top of page

Somebody’s Gotta Go First

It was called “Beats and Brunch”, a grassroots idea that sprang from another grassroots idea. What would happen was, after each open mic night we’d host the artists who performed the next day for Brunch as a thank you. Maybe we’d share music ideas, maybe encourage new artists in their craft, but hopefully- breakdown walls. Food has a way of doing that for people. The food was provided by yours truly and prepped by the boys. Nothing like a Hector special with a side of Vic’s eggs on a Sunday morning.

The vibe and mood was perfect, timid artists came back with a confidence knowing they were very much welcomed back- anytime. Especially to eat and talk.

The mood shifted when a woman joined us, one who hadn’t been over the night before but one that was welcome simply because our intention was to Love.

Love without pretenses.

Love without conditions. Love without AGENDA.

Looking back it’s real to notice the women didn’t want Love, they wanted to make a statement.

No one seemed to notice the differences between us all, expect these ladies. In reality, we weren’t that different. Age wise, yea, I was a decade or two past them. Talent, ok sure, what I lacked in vocal talent (which was everything) I made up for in hosting? I suppose some call it a talent? The mood changed as race was brought to the table. The women who joined us chose to touch heavily upon this topic, in the height of BLM, they wanted to talk about the differences between my skin tone and theirs, and the issues that arise as a result. I found their courage to bring up such a heated topic quite interesting, considering they began to insult their host and her apparent race. I say apparent because what they didn’t know was my grandmother is full blooded Native American, raised on a reservation because, you know, they white men of Oklahoma moved them there.

I shared with these women the only thing I knew, what I had learned from my grandmother- what she had learned from her Savior-

Someone has got to be the first to forgive.

My gramma would admonish me to Love everyone with Agape Love. I always thought it was one of her weird Native American expressions. She had a lot of them. She would say “Jenny, my God loves with Agape Love, no strings attached. We must love like that too.”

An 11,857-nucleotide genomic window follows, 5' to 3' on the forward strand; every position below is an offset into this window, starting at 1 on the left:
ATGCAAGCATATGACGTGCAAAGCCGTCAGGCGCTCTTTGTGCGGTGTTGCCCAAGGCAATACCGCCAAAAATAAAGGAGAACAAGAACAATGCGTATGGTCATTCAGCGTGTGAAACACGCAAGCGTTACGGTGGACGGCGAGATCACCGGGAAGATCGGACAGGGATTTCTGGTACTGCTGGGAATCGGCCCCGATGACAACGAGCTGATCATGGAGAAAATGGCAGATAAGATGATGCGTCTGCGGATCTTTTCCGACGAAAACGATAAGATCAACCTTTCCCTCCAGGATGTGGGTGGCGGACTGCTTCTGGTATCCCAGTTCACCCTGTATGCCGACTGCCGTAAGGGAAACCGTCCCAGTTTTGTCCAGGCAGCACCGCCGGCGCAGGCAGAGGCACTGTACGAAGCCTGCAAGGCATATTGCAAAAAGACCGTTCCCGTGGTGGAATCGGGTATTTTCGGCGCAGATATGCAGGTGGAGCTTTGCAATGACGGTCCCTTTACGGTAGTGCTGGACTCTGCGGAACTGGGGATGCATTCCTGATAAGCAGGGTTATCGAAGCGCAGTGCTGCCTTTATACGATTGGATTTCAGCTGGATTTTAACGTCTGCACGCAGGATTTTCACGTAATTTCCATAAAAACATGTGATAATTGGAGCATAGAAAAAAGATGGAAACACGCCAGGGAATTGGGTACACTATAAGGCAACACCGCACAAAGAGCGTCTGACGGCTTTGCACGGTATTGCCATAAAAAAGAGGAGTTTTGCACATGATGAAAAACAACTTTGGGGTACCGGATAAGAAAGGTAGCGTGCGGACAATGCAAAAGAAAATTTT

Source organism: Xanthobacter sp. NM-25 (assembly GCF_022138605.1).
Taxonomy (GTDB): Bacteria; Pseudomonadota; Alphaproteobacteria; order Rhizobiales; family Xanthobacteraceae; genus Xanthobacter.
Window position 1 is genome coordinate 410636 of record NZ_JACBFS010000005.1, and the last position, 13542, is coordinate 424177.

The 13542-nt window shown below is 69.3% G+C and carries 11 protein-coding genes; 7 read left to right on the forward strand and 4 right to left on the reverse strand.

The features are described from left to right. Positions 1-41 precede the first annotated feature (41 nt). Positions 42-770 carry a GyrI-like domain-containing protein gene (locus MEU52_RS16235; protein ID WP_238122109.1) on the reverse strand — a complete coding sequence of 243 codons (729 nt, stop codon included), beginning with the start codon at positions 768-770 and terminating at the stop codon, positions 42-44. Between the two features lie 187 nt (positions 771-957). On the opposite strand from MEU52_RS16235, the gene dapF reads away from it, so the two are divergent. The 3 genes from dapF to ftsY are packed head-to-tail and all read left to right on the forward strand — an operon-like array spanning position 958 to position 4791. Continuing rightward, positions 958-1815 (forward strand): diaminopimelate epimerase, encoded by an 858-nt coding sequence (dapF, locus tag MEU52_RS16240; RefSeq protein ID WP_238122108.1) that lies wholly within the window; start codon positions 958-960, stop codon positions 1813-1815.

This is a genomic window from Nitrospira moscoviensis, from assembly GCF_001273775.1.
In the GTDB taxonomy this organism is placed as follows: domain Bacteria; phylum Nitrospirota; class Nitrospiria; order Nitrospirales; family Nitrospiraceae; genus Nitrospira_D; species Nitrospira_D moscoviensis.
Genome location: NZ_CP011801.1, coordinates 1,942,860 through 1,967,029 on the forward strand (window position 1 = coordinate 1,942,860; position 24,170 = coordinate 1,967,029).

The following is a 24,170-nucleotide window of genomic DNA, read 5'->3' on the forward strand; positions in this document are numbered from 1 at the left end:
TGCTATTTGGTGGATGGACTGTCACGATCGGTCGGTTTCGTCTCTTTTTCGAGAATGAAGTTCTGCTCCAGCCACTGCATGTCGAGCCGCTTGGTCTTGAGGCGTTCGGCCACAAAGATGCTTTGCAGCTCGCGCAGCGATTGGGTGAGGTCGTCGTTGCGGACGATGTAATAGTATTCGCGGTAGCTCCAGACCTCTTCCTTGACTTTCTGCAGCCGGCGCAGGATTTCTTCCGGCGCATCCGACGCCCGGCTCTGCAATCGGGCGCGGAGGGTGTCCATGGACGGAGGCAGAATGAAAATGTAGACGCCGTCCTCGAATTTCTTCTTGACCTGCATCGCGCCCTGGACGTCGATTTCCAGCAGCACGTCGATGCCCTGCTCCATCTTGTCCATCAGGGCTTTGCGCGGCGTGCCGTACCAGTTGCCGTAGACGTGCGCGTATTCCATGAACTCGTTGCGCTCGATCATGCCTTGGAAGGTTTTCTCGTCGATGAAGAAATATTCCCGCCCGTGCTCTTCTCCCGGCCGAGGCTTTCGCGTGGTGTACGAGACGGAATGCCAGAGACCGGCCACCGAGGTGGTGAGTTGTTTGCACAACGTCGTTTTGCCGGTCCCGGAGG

At the time I didn’t know her God but I knew how she Loved. I never heard her speak unkind words. I heard of her picking up strangers off the side of the road and caring for them. I heard the story of her saving a man’s life on the freeway. Because of this Agape Love.

That was the Love I opened my home up with, to these artists, to the community surrounding us.

Some received it. In the case of this woman, some did not.

Someone‘s got to be the first to forgive. Yet when someone meets you as far as they know how to go- it’s now up to you to step in, and allow forgiveness to rise up.

What I saw in this woman on that day was she had never experienced unconditional all Agape Love. Her idea of me, as many others, was I was white and likely I just wanted something from her.

Weirdly, no.

Just wanted to say thank you for using my home to share your music. I just wanted to share with all of them, there are people who Love like this, because they’ve been loved like that by a Savior who’s seen and known all they’ve done- yet STILL Loves them anyway.

Those of us who know this Love are compelled to share it, in whatever awkward way we know how.

For many of the kids we knew skin tone seemed to be of little issue once I said “hey! Thanks for coming to my home, I’m so glad you’re here!!” For a few thus was a glaring challenge, one that no matter how I Loved, they simply couldn’t receive.

Sapphire, you have a voice like an angel, melodic and and stunning. Your passion for her culture shamed my lack of care for my own people.

Our life experiences however, so similar in nature yet skin tone separated any hope of coming to a genuine understanding.

My prayer for you, for all hurt as you seem to be, is that somehow, someway, you’d experience the Agape Love of my Savior.

With a plea of “someone has to be the first to forgive”, the mood changed.

bottom of page